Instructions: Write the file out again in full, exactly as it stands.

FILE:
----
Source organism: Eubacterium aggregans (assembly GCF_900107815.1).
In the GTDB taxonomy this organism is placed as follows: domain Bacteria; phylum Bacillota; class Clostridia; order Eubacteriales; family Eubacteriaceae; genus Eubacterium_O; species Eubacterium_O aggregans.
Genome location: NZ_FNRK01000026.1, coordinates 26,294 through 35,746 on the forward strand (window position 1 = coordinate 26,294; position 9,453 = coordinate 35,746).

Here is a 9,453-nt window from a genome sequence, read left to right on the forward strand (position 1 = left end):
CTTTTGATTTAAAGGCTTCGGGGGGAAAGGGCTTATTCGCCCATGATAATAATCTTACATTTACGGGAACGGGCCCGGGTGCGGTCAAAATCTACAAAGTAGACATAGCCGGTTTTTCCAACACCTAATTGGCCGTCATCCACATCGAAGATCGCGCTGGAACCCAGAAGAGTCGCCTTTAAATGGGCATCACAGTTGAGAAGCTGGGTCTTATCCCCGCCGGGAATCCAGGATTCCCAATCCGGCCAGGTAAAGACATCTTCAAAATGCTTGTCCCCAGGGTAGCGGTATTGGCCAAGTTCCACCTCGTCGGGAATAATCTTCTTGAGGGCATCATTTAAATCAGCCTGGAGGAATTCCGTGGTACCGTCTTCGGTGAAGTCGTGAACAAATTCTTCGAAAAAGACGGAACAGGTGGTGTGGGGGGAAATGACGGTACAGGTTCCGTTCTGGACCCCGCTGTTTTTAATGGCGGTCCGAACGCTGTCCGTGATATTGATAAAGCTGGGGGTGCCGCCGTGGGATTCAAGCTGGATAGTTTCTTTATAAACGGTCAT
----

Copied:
Source organism: Eubacterium aggregans (assembly GCF_900107815.1).
In the GTDB taxonomy this organism is placed as follows: domain Bacteria; phylum Bacillota; class Clostridia; order Eubacteriales; family Eubacteriaceae; genus Eubacterium_O; species Eubacterium_O aggregans.
Genome location: NZ_FNRK01000026.1, coordinates 26,294 through 35,746 on the forward strand (window position 1 = coordinate 26,294; position 9,453 = coordinate 35,746).

Here is a 9,453-nt window from a genome sequence, read left to right on the forward strand (position 1 = left end):
CTTTTGATTTAAAGGCTTCGGGGGGAAAGGGCTTATTCGCCCATGATAATAATCTTACATTTACGGGAACGGGCCCGGGTGCGGTCAAAATCTACAAAGTAGACATAGCCGGTTTTTCCAACACCTAATTGGCCGTCATCCACATCGAAGATCGCGCTGGAACCCAGAAGAGTCGCCTTTAAATGGGCATCACAGTTGAGAAGCTGGGTCTTATCCCCGCCGGGAATCCAGGATTCCCAATCCGGCCAGGTAAAGACATCTTCAAAATGCTTGTCCCCAGGGTAGCGGTATTGGCCAAGTTCCACCTCGTCGGGAATAATCTTCTTGAGGGCATCATTTAAATCAGCCTGGAGGAATTCCGTGGTACCGTCTTCGGTGAAGTCGTGAACAAATTCTTCGAAAAAGACGGAACAGGTGGTGTGGGGGGAAATGACGGTACAGGTTCCGTTCTGGACCCCGCTGTTTTTAATGGCGGTCCGAACGCTGTCCGTGATATTGATAAAGCTGGGGGTGCCGCCGTGGGATTCAAGCTGGATAGTTTCTTTATAAACGGTCAT